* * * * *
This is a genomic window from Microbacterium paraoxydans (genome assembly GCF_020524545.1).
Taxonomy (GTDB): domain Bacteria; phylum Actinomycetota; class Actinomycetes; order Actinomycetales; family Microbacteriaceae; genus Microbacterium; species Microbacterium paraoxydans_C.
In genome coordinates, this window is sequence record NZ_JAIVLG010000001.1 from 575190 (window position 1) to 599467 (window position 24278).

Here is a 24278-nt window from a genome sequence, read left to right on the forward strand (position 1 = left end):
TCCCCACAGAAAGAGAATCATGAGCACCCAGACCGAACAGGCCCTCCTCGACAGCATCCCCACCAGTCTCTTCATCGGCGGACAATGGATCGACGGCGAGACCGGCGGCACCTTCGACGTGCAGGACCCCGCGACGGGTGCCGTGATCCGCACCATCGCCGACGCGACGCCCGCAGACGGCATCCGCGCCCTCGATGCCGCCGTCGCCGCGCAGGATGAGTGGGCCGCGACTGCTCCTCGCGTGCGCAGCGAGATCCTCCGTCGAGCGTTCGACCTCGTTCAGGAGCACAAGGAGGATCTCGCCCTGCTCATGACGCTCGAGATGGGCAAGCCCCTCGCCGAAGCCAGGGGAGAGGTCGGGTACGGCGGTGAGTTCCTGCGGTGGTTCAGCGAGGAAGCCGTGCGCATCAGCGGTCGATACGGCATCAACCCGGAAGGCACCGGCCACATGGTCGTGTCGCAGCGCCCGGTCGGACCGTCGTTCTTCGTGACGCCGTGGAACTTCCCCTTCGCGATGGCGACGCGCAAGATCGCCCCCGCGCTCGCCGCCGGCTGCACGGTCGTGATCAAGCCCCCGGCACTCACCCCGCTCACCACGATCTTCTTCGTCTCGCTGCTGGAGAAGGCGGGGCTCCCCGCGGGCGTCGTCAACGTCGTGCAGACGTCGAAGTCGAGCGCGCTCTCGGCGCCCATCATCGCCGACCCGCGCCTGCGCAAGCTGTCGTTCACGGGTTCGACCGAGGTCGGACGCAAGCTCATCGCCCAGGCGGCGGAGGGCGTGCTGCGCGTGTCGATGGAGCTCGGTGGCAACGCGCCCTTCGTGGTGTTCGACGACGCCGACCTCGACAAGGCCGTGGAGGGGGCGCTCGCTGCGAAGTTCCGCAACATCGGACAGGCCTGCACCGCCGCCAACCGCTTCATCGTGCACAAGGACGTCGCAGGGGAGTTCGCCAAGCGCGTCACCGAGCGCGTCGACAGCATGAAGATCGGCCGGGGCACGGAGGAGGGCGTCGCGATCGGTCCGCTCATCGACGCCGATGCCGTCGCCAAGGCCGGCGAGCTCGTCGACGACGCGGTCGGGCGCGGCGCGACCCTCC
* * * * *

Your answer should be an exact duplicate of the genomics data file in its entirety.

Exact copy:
This is a genomic window from Microbacterium paraoxydans (genome assembly GCF_020524545.1).
Taxonomy (GTDB): domain Bacteria; phylum Actinomycetota; class Actinomycetes; order Actinomycetales; family Microbacteriaceae; genus Microbacterium; species Microbacterium paraoxydans_C.
In genome coordinates, this window is sequence record NZ_JAIVLG010000001.1 from 575190 (window position 1) to 599467 (window position 24278).

Here is a 24278-nt window from a genome sequence, read left to right on the forward strand (position 1 = left end):
TCCCCACAGAAAGAGAATCATGAGCACCCAGACCGAACAGGCCCTCCTCGACAGCATCCCCACCAGTCTCTTCATCGGCGGACAATGGATCGACGGCGAGACCGGCGGCACCTTCGACGTGCAGGACCCCGCGACGGGTGCCGTGATCCGCACCATCGCCGACGCGACGCCCGCAGACGGCATCCGCGCCCTCGATGCCGCCGTCGCCGCGCAGGATGAGTGGGCCGCGACTGCTCCTCGCGTGCGCAGCGAGATCCTCCGTCGAGCGTTCGACCTCGTTCAGGAGCACAAGGAGGATCTCGCCCTGCTCATGACGCTCGAGATGGGCAAGCCCCTCGCCGAAGCCAGGGGAGAGGTCGGGTACGGCGGTGAGTTCCTGCGGTGGTTCAGCGAGGAAGCCGTGCGCATCAGCGGTCGATACGGCATCAACCCGGAAGGCACCGGCCACATGGTCGTGTCGCAGCGCCCGGTCGGACCGTCGTTCTTCGTGACGCCGTGGAACTTCCCCTTCGCGATGGCGACGCGCAAGATCGCCCCCGCGCTCGCCGCCGGCTGCACGGTCGTGATCAAGCCCCCGGCACTCACCCCGCTCACCACGATCTTCTTCGTCTCGCTGCTGGAGAAGGCGGGGCTCCCCGCGGGCGTCGTCAACGTCGTGCAGACGTCGAAGTCGAGCGCGCTCTCGGCGCCCATCATCGCCGACCCGCGCCTGCGCAAGCTGTCGTTCACGGGTTCGACCGAGGTCGGACGCAAGCTCATCGCCCAGGCGGCGGAGGGCGTGCTGCGCGTGTCGATGGAGCTCGGTGGCAACGCGCCCTTCGTGGTGTTCGACGACGCCGACCTCGACAAGGCCGTGGAGGGGGCGCTCGCTGCGAAGTTCCGCAACATCGGACAGGCCTGCACCGCCGCCAACCGCTTCATCGTGCACAAGGACGTCGCAGGGGAGTTCGCCAAGCGCGTCACCGAGCGCGTCGACAGCATGAAGATCGGCCGGGGCACGGAGGAGGGCGTCGCGATCGGTCCGCTCATCGACGCCGATGCCGTCGCCAAGGCCGGCGAGCTCGTCGACGACGCGGTCGGGCGCGGCGCGACCCTCC